Freaky and Funny

Originally, I planned to do a post today as a long and angry rant against something. I didn't know what that would be. I considered people who walk in front of you very slowly and weave so you can't pass them. Or, spending an hour and a half today in traffic to sign one piece of paper that could have been faxed. Or, clients who share a project in process with a "designer" friend who has no ethics and no problem pointing out issues like "that capital E looks like a backward 3." Really? Wow, I ever noticed that. See, now I'm ranting.

Instead, I'm going to do the opposite. Rather than focusing on the negative, I'm going to play the glad game and find things I like (are you sick yet?) First, Nicole Jacek's placeholder for her website under construction. It's the most exciting work I've seen in years. It's out of control and may push the viewer to a seizure. There is no attempt to make it feel like high, classic print design. It's RGB and screaming. I read some criticisms about it from people who didn't like its frenetic energy. So, go to the DMV website. Nicole's site is freaked and proud.

I also found the Jarritos website designed by Daniel Arenas at Sunday Morning. Again, its for Jarritos, so that makes it great already. But it is unapologetically fun. There are Day of the Dead characters, Mexican wrestlers, and  flat voice-overs. I could do without the "letterpress" type, but I like pretty hideous typefaces like Tiffany Ultra Bold Italic, so I can't be trusted. That's a tiny piece; it's pretty wonderful. Like Nicole's placeholder page, it's honest and doesn't try to convince me that Jarritos is healthy with real fruit grown locally and picked as gently as possible to cause no pain to the tree., design: Sunday Morning, design: Sunday Morning, design: Sunday Morning, design: Sunday Morning, design: Sunday Morning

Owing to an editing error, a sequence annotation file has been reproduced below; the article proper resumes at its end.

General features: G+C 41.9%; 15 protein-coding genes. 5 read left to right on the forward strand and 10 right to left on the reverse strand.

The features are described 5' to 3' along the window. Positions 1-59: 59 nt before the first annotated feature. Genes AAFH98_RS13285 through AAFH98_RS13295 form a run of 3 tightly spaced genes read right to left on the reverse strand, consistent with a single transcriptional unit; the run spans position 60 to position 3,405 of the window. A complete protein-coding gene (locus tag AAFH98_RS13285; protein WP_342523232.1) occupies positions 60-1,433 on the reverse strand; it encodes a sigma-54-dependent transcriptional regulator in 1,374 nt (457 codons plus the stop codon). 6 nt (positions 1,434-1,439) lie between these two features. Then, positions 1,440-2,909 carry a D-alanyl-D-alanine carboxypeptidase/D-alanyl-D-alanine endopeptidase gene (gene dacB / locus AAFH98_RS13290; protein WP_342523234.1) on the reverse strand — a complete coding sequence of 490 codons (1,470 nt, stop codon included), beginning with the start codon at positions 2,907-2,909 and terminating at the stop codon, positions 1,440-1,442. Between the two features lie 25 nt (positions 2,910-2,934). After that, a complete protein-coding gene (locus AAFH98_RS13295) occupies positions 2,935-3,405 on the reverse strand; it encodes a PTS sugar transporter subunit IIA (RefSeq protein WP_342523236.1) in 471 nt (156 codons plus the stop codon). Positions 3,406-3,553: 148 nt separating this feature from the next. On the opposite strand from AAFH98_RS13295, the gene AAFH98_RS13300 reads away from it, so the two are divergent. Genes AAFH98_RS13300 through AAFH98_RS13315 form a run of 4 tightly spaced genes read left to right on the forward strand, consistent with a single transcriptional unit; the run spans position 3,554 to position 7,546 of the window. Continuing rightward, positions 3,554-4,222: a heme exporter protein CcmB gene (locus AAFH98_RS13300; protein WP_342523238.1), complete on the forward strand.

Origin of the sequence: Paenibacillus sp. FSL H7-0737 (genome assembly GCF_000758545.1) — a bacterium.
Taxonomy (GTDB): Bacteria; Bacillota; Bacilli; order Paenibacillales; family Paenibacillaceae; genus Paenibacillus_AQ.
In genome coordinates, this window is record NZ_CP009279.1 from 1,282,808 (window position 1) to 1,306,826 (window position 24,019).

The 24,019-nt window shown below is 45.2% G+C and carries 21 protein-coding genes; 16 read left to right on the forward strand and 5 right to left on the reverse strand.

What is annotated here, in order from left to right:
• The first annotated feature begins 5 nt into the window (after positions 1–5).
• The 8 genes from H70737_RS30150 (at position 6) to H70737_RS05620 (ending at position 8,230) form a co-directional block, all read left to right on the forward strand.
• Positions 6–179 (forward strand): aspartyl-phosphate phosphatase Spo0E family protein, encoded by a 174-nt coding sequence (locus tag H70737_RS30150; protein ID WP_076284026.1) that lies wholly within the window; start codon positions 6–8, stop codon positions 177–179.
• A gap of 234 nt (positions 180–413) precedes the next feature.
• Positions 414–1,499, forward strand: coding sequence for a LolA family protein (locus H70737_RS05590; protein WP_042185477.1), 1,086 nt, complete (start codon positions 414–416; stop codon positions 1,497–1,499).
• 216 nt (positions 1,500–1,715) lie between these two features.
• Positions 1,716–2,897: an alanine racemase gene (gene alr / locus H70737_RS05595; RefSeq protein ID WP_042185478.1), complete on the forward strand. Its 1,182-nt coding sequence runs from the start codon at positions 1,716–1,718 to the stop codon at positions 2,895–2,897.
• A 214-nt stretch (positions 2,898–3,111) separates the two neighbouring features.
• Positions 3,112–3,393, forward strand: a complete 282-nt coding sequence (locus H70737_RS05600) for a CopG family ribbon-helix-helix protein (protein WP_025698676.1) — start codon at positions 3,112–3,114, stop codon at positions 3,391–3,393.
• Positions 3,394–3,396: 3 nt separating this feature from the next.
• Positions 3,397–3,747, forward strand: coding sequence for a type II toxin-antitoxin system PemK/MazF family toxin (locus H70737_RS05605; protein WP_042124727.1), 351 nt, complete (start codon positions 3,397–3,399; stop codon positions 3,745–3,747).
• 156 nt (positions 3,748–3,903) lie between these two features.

The Happy Place


Last week, I heard on NPR that beenies were the fashion thing for men now. I thought beenies were the hats that looked like yarmulkes and had propellers on top. I was told, "No, they are knit caps." Followed by, "Boy, I wish I lived in your world." I assume that means Pleasantville. I wish that were true. I'd like to say I laughed only at episodes of I Love Lucy. But something is wrong with me. I needed to be told that Zero Dark Thirty was not a comedy, and laughter was not appropriate during torture scenes. Who knew?

I'd like to live in Pleasantville, but  one of my favorite places is Scarfolk, UK. It's a wonderful town in North West England that hasn't progressed beyond 1979. Richard Littler's genius website about Scarfolk describes it this way: Here in Scarfolk, pagan rituals blend seamlessly with science. "Visit Scarfolk today. Our number one priority is keeping rabies at bay." It looks like a nice place to live, except it's in northwest England, which means it's cold, and rains, and gets dark early, and people are probably sick a lot, and not tan. But it looks like they have a handle on the rabies issue. I've collected some of the wonderful collateral produced below.



Knife in Water

Here are two things I don't know: how to speak Polish, and how to code a full screen video image run behind the content on a website. I probably won't learn Polish. But I am determined to solve the video issue. I'm sure anyone under thirty, or any tech smart people are already saying, "That's like way easy." The website for Nowy Teatr in Poland does this and is a joy to explore. The site, designed by Huncwot, a remarkable agency in Warsaw could be the trickiest site in the world. The content leans toward the avant-garde, but the site's design remains consistently concrete and provides gravity. The minimal typography and restraint is piercing. The full screen moving imagery could be obtrusive, but it's hypnotic. If you ask me, the people at Nowy Teatr and Huncwot should be pretty darn proud. The site was the talk of the school last week at Art Center, and left me, a complete philistine, thousands of miles away, speaking only SoCal english, awed.

Nowy Teatr, Huncwot, Warsaw